Your ankle is an intricate network of bones, ligaments, tendons and muscles. Strong enough to bear your body weight, your ankle can be prone to injury and pain.
You may feel ankle pain on the inside or outside of your ankle or along the Achilles tendon, which connects the muscles in your lower leg to your heel bone. Although mild ankle pain often responds well to home treatments, it can take time to resolve. Severe ankle pain should be evaluated by your doctor, especially if it follows an injury.
March 13, 2013
- Marx JA, et al. Rosen's Emergency Medicine: Concepts and Clinical Practice. 7th ed. Philadelphia, Pa.: Mosby Elsevier; 2010. http://www.mdconsult.com/books/about.do?about=true&eid=4-u1.0-B978-0-323-05472-0..X0001-1--TOP&isbn=978-0-323-05472-0&uniqId=230100505-57. Accessed Jan. 4, 2013.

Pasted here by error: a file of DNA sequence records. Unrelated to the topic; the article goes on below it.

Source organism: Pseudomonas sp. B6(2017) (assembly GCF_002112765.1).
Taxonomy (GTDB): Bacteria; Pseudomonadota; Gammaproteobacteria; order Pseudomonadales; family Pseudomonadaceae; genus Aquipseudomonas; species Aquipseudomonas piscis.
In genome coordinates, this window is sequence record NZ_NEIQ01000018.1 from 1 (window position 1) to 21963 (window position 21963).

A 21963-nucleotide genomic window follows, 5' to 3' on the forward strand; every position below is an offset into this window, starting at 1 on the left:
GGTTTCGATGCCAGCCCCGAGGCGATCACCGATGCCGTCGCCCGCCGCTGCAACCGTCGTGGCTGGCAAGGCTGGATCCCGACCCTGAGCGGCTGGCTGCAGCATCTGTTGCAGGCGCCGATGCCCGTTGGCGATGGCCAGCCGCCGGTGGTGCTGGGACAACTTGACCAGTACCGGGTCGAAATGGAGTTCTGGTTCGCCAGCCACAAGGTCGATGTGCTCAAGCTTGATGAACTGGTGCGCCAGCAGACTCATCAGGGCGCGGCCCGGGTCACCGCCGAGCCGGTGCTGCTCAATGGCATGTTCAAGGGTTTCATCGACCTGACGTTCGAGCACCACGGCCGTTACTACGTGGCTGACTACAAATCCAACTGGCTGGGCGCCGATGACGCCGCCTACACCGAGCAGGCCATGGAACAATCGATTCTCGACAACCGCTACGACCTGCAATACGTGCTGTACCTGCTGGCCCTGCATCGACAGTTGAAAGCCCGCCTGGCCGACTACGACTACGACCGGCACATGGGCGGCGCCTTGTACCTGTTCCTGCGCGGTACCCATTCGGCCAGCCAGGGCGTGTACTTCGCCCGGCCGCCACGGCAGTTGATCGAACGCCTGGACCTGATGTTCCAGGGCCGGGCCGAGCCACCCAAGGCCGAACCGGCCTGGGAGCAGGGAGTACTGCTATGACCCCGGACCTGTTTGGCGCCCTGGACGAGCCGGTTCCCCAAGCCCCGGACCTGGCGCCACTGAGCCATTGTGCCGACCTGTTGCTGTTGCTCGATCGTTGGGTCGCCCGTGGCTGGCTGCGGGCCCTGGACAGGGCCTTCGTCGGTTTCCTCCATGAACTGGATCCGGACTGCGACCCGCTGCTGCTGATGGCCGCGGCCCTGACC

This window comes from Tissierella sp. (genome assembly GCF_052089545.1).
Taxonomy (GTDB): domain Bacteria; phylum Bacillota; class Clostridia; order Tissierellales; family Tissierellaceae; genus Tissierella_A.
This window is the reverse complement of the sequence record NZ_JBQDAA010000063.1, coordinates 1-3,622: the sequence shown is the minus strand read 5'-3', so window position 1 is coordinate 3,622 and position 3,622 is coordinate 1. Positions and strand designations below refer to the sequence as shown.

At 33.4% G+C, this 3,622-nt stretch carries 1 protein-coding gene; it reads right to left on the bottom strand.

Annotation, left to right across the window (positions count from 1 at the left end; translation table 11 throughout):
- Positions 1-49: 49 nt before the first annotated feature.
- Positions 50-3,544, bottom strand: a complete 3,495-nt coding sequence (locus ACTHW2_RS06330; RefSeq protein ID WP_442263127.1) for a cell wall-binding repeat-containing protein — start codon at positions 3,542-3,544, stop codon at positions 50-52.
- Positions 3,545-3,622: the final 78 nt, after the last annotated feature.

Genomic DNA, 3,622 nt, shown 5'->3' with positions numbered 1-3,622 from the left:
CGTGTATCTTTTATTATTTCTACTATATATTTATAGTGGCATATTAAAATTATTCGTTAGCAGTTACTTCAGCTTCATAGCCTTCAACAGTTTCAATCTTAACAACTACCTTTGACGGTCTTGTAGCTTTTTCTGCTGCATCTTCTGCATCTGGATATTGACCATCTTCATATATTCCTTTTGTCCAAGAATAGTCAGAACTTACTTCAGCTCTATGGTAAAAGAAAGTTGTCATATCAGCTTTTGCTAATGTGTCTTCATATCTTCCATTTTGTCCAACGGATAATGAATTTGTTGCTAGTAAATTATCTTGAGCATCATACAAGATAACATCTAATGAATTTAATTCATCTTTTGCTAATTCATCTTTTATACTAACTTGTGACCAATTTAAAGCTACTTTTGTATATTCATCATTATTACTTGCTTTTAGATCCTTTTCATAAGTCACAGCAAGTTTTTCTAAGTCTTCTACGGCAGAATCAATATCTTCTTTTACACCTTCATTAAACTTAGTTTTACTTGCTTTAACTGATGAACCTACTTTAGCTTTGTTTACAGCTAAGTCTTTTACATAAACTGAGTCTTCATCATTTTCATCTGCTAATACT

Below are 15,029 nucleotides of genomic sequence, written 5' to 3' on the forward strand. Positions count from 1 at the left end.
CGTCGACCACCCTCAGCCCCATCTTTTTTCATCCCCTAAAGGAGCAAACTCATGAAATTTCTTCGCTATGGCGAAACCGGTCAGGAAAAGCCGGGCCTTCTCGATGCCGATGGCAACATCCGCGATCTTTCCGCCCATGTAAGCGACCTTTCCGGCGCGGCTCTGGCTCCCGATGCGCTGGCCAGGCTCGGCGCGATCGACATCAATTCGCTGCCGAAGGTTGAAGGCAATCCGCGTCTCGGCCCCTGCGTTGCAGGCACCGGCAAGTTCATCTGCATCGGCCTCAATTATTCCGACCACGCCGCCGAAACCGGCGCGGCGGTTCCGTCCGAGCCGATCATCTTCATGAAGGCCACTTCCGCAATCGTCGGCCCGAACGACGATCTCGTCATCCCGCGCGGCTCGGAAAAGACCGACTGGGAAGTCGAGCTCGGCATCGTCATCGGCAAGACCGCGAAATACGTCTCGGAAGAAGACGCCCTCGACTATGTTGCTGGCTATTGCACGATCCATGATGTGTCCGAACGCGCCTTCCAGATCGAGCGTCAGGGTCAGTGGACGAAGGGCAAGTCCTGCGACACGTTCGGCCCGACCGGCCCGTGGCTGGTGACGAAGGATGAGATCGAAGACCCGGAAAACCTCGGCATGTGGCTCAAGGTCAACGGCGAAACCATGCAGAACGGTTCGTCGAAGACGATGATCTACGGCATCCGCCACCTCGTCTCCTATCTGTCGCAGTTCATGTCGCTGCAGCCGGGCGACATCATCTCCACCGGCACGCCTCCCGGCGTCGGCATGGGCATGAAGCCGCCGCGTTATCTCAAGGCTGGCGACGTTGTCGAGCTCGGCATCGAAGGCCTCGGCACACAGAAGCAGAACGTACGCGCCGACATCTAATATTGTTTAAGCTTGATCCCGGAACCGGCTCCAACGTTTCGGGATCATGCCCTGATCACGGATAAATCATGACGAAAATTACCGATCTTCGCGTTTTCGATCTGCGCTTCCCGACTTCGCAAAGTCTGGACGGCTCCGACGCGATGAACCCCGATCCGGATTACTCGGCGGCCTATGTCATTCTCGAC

- Firestein GS, et al. Kelley's Textbook of Rheumatology. 9th ed. Philadelphia, Pa.: Saunders Elsevier; 2013. http://www.mdconsult.com/das/book/body/208746819-6/0/1807/0.html. Accessed Jan. 4, 2013.
- Imboden JB, et al. Current Rheumatology Diagnosis & Treatment. 2nd ed. New York, N.Y.: The McGraw-Hill Companies; 2007. http://www.accessmedicine.com/resourceTOC.aspx?resourceID=38. Accessed Jan. 4, 2013.
- Maughan KL. Ankle sprain. http://www.uptodate.com/home. Accessed Jan. 4, 2013.
- Wilkinson JM (expert opinion). Mayo Clinic, Rochester, Minn. Jan. 27, 2013.